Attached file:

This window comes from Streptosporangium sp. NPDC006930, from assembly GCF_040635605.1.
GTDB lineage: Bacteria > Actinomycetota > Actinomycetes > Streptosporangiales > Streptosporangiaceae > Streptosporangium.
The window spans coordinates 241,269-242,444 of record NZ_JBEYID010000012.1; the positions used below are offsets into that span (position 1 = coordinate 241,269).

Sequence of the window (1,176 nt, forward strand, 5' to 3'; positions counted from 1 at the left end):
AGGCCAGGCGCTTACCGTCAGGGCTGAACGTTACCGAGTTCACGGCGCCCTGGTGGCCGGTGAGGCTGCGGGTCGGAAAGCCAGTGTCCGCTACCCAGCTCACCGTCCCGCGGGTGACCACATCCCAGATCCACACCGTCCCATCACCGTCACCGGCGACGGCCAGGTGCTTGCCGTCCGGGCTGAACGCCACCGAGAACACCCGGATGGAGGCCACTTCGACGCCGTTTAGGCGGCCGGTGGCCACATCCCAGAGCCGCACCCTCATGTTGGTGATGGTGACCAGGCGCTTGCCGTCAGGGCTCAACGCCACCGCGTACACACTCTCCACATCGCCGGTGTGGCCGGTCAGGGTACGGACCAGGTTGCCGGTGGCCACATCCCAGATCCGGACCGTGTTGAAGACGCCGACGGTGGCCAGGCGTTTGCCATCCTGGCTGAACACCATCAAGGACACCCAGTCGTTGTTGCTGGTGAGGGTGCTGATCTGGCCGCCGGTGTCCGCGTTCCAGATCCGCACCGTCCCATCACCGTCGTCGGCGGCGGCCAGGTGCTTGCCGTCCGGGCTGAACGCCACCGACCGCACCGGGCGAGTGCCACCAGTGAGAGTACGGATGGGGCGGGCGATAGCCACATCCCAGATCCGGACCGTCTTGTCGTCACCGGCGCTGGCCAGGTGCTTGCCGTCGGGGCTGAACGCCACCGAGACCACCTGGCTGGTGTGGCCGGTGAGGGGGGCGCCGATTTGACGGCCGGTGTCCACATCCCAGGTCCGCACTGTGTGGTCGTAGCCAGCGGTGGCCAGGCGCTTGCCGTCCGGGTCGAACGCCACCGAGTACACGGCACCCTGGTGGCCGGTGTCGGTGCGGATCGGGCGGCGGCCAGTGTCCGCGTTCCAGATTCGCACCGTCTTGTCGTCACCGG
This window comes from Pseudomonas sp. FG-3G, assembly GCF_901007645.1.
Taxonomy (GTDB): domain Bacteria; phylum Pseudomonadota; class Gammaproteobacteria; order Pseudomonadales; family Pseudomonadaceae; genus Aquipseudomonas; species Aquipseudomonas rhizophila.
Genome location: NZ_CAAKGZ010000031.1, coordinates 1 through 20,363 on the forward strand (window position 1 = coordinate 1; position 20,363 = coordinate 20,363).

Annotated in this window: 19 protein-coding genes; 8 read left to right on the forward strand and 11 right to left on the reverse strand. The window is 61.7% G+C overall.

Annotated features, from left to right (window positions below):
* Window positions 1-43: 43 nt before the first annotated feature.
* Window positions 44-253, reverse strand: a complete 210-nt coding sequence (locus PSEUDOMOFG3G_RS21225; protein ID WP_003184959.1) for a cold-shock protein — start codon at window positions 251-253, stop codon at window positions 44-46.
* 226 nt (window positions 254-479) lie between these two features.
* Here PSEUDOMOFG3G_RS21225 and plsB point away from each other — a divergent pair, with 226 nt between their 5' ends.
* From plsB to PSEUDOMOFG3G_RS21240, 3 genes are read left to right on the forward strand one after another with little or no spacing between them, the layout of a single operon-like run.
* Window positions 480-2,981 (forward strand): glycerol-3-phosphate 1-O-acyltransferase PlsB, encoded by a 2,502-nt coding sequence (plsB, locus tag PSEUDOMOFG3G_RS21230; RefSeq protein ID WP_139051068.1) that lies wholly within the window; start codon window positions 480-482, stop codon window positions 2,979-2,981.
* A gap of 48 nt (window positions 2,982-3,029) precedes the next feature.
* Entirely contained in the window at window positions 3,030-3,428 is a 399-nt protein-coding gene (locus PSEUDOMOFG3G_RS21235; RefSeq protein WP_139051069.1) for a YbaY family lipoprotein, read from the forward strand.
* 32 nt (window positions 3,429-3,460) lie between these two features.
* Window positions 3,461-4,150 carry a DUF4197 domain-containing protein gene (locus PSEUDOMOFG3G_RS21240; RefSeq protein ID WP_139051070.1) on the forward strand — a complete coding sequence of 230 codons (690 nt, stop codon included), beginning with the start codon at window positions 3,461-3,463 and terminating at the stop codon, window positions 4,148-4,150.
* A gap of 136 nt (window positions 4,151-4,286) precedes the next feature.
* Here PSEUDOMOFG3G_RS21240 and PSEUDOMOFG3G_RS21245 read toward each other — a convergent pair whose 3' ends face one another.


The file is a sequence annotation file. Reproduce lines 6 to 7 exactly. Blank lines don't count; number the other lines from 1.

This window comes from Pseudomonas sp. FG-3G, assembly GCF_901007645.1.
Taxonomy (GTDB): domain Bacteria; phylum Pseudomonadota; class Gammaproteobacteria; order Pseudomonadales; family Pseudomonadaceae; genus Aquipseudomonas; species Aquipseudomonas rhizophila.